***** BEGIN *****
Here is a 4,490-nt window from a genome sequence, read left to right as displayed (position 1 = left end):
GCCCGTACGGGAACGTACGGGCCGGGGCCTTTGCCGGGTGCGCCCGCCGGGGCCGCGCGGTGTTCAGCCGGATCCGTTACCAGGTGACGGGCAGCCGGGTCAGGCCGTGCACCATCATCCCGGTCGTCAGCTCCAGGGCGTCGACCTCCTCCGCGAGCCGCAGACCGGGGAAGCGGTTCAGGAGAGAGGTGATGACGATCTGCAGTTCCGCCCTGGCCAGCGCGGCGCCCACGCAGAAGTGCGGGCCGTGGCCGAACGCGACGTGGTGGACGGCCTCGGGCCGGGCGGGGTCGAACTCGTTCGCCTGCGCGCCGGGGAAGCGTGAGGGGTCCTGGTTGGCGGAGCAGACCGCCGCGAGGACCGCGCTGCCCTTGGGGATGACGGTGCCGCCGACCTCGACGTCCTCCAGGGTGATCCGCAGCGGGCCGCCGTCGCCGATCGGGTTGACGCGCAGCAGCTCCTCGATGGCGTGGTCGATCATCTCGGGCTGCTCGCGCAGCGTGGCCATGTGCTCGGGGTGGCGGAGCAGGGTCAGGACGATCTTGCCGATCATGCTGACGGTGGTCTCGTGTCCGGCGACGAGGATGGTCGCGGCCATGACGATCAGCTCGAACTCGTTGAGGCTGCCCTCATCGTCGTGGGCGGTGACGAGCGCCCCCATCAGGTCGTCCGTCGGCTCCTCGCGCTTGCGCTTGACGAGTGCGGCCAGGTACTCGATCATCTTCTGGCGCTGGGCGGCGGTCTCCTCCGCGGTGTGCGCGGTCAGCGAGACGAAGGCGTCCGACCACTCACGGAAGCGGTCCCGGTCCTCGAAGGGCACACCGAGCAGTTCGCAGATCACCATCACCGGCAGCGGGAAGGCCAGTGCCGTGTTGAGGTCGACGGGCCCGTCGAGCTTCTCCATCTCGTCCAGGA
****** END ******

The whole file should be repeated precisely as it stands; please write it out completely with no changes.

Here is a 4,490-nt window from a genome sequence, read left to right as displayed (position 1 = left end):
GCCCGTACGGGAACGTACGGGCCGGGGCCTTTGCCGGGTGCGCCCGCCGGGGCCGCGCGGTGTTCAGCCGGATCCGTTACCAGGTGACGGGCAGCCGGGTCAGGCCGTGCACCATCATCCCGGTCGTCAGCTCCAGGGCGTCGACCTCCTCCGCGAGCCGCAGACCGGGGAAGCGGTTCAGGAGAGAGGTGATGACGATCTGCAGTTCCGCCCTGGCCAGCGCGGCGCCCACGCAGAAGTGCGGGCCGTGGCCGAACGCGACGTGGTGGACGGCCTCGGGCCGGGCGGGGTCGAACTCGTTCGCCTGCGCGCCGGGGAAGCGTGAGGGGTCCTGGTTGGCGGAGCAGACCGCCGCGAGGACCGCGCTGCCCTTGGGGATGACGGTGCCGCCGACCTCGACGTCCTCCAGGGTGATCCGCAGCGGGCCGCCGTCGCCGATCGGGTTGACGCGCAGCAGCTCCTCGATGGCGTGGTCGATCATCTCGGGCTGCTCGCGCAGCGTGGCCATGTGCTCGGGGTGGCGGAGCAGGGTCAGGACGATCTTGCCGATCATGCTGACGGTGGTCTCGTGTCCGGCGACGAGGATGGTCGCGGCCATGACGATCAGCTCGAACTCGTTGAGGCTGCCCTCATCGTCGTGGGCGGTGACGAGCGCCCCCATCAGGTCGTCCGTCGGCTCCTCGCGCTTGCGCTTGACGAGTGCGGCCAGGTACTCGATCATCTTCTGGCGCTGGGCGGCGGTCTCCTCCGCGGTGTGCGCGGTCAGCGAGACGAAGGCGTCCGACCACTCACGGAAGCGGTCCCGGTCCTCGAAGGGCACACCGAGCAGTTCGCAGATCACCATCACCGGCAGCGGGAAGGCCAGTGCCGTGTTGAGGTCGACGGGCCCGTCGAGCTTCTCCATCTCGTCCAGGA